First American-Born Bishop Presides over ACYOA Weekend

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By Harry Kezelian

Special to the Mirror-Spectator

MILWAUKEE, Wisc. — The youth convention in January, 1946 at which the Armeian Church Youth Organizaiton of America (ACYOA) was founded, was presided over by a clergyman born in Aintab, Historic Cilician Armenia – the late renowned theologian and administrator Archbishop Tiran Nersoyan.  Nersoyan’s dream was to transfer the beliefs, theology, history and spirit of the Armenian Church to a generation born in America to parents who fled here after the Armenian Genocide. That dream has long been realized and Nersoyan’s legacy has been the Armenian-American community of today with its values and ideals.

St. Vartan Cathedral was one realization of the dream, and St. Nersess Armenian Seminary was another, along with the many American-born clergy that it has produced. But perhaps the ultimate culmination of Nersoyan’s dream was realized this past Memorial Day weekend, in Milwaukee, as the Annual General Assembly and Sports Weekend of the organization he founded, the ACYOA, was presided over for the first time by an American-born bishop and primate, Bishop Daniel Findikyan of the Eastern Diocese.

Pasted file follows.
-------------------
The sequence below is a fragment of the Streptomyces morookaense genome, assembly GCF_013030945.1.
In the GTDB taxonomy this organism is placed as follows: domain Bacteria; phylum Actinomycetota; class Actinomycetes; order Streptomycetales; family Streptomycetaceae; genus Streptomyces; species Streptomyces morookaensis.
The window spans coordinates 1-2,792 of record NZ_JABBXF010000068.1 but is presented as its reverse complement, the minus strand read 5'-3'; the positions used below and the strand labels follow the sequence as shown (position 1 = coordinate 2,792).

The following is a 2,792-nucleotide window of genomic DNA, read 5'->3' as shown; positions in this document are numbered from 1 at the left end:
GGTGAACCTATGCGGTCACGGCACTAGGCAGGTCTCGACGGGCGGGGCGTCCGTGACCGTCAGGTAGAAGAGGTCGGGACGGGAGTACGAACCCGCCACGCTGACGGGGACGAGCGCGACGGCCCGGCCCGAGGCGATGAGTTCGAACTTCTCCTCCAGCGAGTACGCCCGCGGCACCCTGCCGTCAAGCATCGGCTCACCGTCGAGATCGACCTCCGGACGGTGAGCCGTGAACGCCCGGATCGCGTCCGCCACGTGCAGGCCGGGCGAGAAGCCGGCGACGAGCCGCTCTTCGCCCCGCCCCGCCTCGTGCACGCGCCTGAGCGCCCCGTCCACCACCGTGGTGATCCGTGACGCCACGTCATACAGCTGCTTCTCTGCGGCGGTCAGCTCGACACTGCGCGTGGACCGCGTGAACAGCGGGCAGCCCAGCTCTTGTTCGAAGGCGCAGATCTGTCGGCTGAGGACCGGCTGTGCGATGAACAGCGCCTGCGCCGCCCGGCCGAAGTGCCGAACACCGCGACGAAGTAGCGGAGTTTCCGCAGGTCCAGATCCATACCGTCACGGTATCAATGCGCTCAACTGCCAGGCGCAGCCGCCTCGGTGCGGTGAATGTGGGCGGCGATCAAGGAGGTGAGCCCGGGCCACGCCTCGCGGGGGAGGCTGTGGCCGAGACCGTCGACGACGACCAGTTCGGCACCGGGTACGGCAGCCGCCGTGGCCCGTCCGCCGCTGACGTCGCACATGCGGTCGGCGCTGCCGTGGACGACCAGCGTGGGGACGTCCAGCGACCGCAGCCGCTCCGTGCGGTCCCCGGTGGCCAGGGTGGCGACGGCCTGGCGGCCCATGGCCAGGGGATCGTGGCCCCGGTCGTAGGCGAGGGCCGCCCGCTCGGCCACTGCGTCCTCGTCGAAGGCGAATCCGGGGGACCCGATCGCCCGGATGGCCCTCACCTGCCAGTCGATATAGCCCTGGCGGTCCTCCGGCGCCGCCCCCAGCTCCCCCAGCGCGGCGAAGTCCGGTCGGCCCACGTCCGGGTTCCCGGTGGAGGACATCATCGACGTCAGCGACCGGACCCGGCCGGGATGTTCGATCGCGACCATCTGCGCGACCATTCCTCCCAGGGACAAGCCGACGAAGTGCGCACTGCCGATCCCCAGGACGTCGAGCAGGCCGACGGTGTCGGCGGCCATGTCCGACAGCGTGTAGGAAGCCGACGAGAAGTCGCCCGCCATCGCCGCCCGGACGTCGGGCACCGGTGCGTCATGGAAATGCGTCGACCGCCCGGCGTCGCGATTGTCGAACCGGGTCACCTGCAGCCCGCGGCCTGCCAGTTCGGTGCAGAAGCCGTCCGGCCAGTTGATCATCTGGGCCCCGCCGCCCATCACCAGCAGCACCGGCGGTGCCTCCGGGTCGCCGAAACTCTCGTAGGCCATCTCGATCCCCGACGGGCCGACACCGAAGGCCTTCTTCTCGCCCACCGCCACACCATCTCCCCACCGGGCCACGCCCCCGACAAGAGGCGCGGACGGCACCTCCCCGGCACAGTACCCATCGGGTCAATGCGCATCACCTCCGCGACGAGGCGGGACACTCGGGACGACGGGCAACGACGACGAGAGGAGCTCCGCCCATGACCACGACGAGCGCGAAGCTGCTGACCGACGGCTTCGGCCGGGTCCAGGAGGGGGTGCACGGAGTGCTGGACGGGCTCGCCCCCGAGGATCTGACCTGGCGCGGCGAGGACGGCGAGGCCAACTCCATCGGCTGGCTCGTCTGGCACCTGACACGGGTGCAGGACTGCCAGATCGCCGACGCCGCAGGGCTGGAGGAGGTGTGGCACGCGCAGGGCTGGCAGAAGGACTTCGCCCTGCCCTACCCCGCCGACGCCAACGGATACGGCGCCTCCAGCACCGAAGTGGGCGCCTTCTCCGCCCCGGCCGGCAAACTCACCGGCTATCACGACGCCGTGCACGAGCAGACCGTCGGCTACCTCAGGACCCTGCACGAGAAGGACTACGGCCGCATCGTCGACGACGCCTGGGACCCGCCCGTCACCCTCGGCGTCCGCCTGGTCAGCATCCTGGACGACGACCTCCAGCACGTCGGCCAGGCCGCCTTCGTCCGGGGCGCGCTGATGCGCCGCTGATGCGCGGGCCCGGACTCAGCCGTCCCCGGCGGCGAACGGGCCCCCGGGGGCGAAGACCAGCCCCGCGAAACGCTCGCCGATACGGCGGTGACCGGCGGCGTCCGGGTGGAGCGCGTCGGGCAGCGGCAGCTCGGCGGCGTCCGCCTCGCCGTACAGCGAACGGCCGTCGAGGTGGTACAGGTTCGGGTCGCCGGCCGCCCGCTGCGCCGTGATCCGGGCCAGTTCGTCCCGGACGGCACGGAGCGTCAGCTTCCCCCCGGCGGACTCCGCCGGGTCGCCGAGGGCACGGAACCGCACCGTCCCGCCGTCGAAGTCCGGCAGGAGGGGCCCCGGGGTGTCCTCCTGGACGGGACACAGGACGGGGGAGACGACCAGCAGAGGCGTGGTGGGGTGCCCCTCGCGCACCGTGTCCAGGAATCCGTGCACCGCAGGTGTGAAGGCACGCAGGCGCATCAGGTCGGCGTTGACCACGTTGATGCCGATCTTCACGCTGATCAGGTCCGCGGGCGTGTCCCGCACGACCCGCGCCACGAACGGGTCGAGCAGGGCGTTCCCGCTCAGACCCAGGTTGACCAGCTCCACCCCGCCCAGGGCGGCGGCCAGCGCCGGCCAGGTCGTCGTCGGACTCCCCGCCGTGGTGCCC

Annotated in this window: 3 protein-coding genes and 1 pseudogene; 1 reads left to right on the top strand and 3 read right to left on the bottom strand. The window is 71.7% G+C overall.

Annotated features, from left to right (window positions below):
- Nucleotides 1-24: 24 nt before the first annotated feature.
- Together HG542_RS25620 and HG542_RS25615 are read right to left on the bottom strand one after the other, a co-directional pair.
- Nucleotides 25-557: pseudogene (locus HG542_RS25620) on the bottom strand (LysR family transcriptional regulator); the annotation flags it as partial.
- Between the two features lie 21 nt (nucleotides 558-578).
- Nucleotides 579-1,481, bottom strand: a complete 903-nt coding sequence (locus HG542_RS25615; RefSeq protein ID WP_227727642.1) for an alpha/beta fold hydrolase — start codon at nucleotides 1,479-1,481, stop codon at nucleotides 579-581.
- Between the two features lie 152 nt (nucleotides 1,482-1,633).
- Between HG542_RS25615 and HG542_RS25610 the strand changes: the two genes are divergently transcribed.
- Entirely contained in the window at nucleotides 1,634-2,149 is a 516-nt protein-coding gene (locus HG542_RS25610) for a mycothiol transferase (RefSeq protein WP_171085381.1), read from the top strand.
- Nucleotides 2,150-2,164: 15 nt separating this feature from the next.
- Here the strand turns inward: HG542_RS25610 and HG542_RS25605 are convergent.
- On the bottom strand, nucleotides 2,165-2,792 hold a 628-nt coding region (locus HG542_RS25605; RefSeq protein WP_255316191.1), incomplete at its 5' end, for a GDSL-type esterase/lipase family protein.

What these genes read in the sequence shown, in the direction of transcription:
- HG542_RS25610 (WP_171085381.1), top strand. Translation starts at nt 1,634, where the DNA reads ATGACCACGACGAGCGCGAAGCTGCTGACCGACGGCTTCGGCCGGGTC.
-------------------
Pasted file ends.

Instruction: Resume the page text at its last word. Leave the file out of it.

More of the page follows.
Findikyan was born in Fort Worth, Texas, and raised in Binghamton, NY. His father was from Istanbul, but the future bishop grew up in the atmosphere of the Armenian-American community that the ACYOA had given birth to, with an early mentor being Fr. Kevork Arakelian, the first American-born priest to graduate from St. Nersess. But one did not need to know that backstory to appreciate the passing of the torch that took place on Memorial Day weekend. Fr. Avedis Kalayjian, pastor of the host parish, St. Mesrob Armenian Church of Racine, is himself an American-born graduate of St. Nersess, son of a priest, and within recent memory was an ardent member of the ACYOA. His Yeretzgin, Karen Khatchadourian, born in New Jersey of Dikranagerd lineage, was an equally ardent ACYOA member at the same time, if not more so. They were two of the most important mentors to the next age group of ACYOA members, who led the organization up to this year, when a new generation became fully ensconced in leadership roles.